How about a nice, screenless — outdoor — activity this evening? What could that be, you ask? Only the hottest meteor shower of the year. Oh, you didn’t know there was a preeminent meteor shower? Neither did I, but apparently the annual “Perseid” meteor shower is the meteor shower to watch, and she’s going to be here this evening.
As Emma Clay writes for the NASA blog, Perseid meteors are “caused by debris left behind by the Comet Swift-Tuttle,” and “show up every year in August when Earth ventures through trails of debris left behind by the ancient comet.” The shower is famed for its vivid night-sky display: “Perseids are rich in bright meteors and fireballs,” writes Clay, and is therefore more visible than other, lesser meteor showers. She does note that this year’s shower will be less vibrant than usual, though, because we’re in a quarter-moon phase, and the light from the moon will make it harder to see the meteors.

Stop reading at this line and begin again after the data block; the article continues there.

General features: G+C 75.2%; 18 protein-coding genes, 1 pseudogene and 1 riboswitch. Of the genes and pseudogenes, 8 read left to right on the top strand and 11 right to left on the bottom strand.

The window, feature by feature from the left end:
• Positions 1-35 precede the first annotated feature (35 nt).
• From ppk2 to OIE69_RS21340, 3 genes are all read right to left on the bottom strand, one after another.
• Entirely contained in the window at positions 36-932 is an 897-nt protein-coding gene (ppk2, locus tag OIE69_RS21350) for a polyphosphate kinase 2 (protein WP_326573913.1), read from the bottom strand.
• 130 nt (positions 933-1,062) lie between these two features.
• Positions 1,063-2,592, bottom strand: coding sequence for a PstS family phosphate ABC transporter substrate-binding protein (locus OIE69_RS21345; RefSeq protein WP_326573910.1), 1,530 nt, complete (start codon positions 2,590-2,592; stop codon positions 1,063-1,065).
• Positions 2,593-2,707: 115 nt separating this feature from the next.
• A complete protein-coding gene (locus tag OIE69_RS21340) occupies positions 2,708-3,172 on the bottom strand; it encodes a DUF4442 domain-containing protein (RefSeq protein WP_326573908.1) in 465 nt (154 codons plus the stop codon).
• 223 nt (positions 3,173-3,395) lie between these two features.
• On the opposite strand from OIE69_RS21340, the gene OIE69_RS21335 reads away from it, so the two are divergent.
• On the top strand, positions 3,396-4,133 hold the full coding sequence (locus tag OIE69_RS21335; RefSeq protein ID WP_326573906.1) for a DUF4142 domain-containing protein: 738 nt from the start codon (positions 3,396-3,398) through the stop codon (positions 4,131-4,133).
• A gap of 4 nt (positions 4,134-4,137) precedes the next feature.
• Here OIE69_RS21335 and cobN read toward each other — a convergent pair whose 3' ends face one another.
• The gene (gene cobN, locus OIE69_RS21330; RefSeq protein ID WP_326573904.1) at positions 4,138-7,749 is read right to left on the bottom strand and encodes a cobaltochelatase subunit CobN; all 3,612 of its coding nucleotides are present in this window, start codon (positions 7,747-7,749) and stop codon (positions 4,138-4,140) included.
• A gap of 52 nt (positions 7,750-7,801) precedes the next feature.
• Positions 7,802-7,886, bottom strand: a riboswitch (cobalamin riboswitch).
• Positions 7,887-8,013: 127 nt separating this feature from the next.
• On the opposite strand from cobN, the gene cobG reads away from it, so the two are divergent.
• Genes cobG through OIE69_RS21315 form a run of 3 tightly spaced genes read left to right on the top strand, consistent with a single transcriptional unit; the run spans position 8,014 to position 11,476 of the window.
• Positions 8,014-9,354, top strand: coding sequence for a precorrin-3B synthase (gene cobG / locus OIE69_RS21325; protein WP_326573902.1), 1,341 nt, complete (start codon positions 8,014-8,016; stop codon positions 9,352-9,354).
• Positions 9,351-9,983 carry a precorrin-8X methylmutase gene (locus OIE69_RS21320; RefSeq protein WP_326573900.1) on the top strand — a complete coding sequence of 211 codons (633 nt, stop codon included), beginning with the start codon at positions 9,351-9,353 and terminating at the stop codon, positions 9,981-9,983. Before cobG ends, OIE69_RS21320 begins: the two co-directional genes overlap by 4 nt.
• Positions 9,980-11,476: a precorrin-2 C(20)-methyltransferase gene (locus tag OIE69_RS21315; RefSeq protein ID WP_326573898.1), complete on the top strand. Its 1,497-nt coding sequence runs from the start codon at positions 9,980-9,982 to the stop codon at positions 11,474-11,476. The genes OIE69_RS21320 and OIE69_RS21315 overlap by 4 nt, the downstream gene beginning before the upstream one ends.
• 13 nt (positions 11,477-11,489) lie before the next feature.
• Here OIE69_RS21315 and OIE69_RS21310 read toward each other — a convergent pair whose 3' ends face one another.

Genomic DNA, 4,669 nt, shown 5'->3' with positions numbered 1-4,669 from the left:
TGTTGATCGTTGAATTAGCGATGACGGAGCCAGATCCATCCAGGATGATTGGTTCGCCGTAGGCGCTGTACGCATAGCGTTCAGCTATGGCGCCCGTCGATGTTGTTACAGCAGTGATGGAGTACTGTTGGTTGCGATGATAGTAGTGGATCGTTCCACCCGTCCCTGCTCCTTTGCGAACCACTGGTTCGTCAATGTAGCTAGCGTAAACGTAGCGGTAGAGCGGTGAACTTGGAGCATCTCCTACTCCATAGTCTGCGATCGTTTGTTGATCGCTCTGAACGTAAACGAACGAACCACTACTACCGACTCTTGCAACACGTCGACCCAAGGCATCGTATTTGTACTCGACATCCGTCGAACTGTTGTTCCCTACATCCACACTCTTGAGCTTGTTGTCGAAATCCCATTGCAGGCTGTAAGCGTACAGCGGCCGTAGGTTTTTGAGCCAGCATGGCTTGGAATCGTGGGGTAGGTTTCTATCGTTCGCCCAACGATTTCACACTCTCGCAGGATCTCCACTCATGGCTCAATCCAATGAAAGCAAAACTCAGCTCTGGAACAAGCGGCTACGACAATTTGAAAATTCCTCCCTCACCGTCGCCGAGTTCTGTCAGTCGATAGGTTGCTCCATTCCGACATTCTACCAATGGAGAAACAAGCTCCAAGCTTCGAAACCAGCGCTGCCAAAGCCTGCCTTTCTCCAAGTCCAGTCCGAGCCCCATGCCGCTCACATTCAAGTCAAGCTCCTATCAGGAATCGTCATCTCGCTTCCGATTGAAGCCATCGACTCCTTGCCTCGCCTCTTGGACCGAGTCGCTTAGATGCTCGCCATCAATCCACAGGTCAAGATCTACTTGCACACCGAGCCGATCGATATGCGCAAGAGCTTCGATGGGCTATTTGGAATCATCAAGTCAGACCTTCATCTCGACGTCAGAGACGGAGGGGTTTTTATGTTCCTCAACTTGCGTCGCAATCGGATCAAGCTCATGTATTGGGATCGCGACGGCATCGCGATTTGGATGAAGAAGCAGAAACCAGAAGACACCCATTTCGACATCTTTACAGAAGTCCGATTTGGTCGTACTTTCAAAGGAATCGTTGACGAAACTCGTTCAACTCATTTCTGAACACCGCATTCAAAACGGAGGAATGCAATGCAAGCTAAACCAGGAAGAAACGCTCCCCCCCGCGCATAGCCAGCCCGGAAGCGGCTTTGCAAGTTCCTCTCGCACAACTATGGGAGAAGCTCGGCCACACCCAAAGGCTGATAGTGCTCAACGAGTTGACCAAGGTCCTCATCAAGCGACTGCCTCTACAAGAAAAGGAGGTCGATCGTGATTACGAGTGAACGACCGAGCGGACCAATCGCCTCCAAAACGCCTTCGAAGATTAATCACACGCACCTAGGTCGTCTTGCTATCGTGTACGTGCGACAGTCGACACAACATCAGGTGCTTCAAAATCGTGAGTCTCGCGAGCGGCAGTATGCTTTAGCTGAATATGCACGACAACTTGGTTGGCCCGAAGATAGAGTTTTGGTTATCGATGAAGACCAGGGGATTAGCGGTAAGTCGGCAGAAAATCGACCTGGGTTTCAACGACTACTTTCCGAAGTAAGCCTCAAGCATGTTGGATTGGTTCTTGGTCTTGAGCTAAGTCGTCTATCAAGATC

That said, according to CNN, you can expect to see about 15 to 20 shooting stars each hour, starting after 9 p.m. in your area (although the best time to watch is during the darkest part of the night, around 2 a.m., NASA notes). If you’re in a city, it’ll be harder to catch it because of the light pollution, and while I did suggest that this would be a nice screen-free activity, I’m obliged to tell you that you can also view it on the NASA Meteor Watch Facebook at around 8 p.m. CT.